The first game of the 2018 World Chess Championship ended in an epic 115-move draw lasting seven hours as Norway’s “Mozart of chess” Magnus Carlsen missed a clear chance to win.
There was a real buzz of excitement in the air as the 12-round title match, the first to be held in London since 2000, was about to kick off at The College in Holborn.
But when it happened it did so in comical fashion as Hollywood star Woody Harrelson was asked to make the ceremonial move, but instead ended up knocking over a king.
Woody Harrelson: king of jokes
Surrounded by cameras, Cheers star Harrelson then made an even worse blunder when he moved the wrong piece for Carlsen’s opponent Fabiano Caruana and the American number one had to ask him to replay the move.
Harrelson later admitted the mistake was actually a pre-planned joke, which Caruana said in the post match press conference he was completely unaware of.
When play did eventually start, it became an intriguing, absorbing and at points dramatic game with Carlsen springing a minor surprise by responding to 1.e4 with a Sicilian.
A more cagey first game had been expected. The last time a champion won Game 1 of a world title match as black was 37 years ago when Anatoly Karpov defeated Viktor Korchno in the opener of their rematch in Merano, Italy.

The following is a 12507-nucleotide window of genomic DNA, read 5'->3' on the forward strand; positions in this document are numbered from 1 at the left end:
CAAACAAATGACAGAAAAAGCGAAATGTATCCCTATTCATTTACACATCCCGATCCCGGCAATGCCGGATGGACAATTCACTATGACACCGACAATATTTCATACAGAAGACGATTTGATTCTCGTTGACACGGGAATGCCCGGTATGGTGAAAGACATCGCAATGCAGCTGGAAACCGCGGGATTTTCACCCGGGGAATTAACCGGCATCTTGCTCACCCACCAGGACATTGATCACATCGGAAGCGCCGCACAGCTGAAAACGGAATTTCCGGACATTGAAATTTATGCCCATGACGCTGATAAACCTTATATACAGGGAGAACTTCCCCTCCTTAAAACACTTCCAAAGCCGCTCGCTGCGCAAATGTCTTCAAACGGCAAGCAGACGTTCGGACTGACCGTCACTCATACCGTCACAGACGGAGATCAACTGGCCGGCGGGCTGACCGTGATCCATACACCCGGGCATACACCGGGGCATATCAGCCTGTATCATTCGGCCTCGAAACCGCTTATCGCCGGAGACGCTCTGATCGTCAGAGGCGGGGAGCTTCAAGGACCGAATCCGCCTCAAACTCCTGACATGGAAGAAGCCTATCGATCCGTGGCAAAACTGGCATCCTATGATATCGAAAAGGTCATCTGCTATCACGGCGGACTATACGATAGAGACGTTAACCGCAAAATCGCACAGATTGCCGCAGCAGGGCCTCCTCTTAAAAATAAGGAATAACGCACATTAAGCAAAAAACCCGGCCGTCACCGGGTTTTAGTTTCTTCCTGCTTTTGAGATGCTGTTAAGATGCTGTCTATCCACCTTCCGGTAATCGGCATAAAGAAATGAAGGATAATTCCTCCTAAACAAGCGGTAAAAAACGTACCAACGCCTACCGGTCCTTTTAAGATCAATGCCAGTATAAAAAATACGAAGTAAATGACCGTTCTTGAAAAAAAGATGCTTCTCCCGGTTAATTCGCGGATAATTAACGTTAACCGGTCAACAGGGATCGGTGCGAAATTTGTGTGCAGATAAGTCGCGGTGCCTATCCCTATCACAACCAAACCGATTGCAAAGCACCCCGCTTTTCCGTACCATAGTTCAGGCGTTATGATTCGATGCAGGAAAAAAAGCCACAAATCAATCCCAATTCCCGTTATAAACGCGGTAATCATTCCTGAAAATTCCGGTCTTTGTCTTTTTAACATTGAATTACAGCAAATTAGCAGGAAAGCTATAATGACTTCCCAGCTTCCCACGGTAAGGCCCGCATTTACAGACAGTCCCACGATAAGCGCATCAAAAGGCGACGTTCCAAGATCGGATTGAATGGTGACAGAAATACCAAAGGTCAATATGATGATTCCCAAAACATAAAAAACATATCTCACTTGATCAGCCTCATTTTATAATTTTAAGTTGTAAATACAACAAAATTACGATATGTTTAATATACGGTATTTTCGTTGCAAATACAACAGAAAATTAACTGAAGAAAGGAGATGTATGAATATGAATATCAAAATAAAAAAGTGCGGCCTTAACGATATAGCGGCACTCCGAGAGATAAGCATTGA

But this was no drab opener. First Carlsen signalled his attacking intent with his opening choice – and then there was a moment of serious drama just before the time control that drew gasps from the crowd.
Players are required to have made 40 moves in one hour 40 minutes or they lose on the spot. Leading up to his 40th move Caruana found himself battling against the clock.
His king was also in real danger with Carlsen’s queen in a powerful position and pieces circling. However, Caruana just about managed to make an accurate move with only three seconds to spare, and gain a desperately needed 50 extra minutes on the clock.
Caruana survived for the moment and was able to relax a little, but was even more relieved when Carlsen, making his 40th move under time pressure, responded with a spectacular blunder to let his challenger completely off the hook.
Game 1 grinds to a halt
The pace then slowed as a draw seemed likely and, following an exchange of queens, Caruana was able to hold. The grueling game came to an end when Carlsen, who had tried to wring something out of the position, eventually gave way and extended his hand to offer the draw.
It was the longest ever game between the pair, who have played 35 times in classical time controls. However, it was not quite the longest in world championship history.
That was Game 5 of the 1978 showdown between Viktor Korchnoi and Anatoly Karpov, which ended in a draw after 124 moves.
GM Daniel King described the game as “exciting but exhausting”.
Carlsen said: “It started very well, I was better on time and had a better position. I couldn’t quite find the knockout before the time trouble. I played a bit too cautiously I think. Suddenly he got a chance to break loose. Then it was quite drawish.
“I tried to find a way to exchange in order to play for a win, but I couldn’t find it. Then I just moved around hoping to force a blunder, but I didn’t succeed.”
Round 2 of the 12-round match starts on Saturday at 3pm GMT.
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